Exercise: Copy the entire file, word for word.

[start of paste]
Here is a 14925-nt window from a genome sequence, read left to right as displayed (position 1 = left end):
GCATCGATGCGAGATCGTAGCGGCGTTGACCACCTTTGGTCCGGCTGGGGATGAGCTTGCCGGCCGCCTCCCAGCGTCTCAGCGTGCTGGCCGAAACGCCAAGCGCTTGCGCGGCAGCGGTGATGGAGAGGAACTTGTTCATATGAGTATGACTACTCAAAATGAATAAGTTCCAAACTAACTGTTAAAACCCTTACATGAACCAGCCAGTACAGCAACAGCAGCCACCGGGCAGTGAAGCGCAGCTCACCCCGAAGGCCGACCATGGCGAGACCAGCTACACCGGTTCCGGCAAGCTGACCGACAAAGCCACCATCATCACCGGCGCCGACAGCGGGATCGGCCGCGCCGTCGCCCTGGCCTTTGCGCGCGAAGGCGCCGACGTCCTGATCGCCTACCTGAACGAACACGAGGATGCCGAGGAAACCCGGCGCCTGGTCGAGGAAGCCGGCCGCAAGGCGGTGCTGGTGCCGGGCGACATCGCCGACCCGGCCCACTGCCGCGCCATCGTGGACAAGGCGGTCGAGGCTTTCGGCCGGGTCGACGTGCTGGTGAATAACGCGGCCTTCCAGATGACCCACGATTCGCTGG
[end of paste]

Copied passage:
Here is a 14925-nt window from a genome sequence, read left to right as displayed (position 1 = left end):
GCATCGATGCGAGATCGTAGCGGCGTTGACCACCTTTGGTCCGGCTGGGGATGAGCTTGCCGGCCGCCTCCCAGCGTCTCAGCGTGCTGGCCGAAACGCCAAGCGCTTGCGCGGCAGCGGTGATGGAGAGGAACTTGTTCATATGAGTATGACTACTCAAAATGAATAAGTTCCAAACTAACTGTTAAAACCCTTACATGAACCAGCCAGTACAGCAACAGCAGCCACCGGGCAGTGAAGCGCAGCTCACCCCGAAGGCCGACCATGGCGAGACCAGCTACACCGGTTCCGGCAAGCTGACCGACAAAGCCACCATCATCACCGGCGCCGACAGCGGGATCGGCCGCGCCGTCGCCCTGGCCTTTGCGCGCGAAGGCGCCGACGTCCTGATCGCCTACCTGAACGAACACGAGGATGCCGAGGAAACCCGGCGCCTGGTCGAGGAAGCCGGCCGCAAGGCGGTGCTGGTGCCGGGCGACATCGCCGACCCGGCCCACTGCCGCGCCATCGTGGACAAGGCGGTCGAGGCTTTCGGCCGGGTCGACGTGCTGGTGAATAACGCGGCCTTCCAGATGACCCACGATTCGCTGG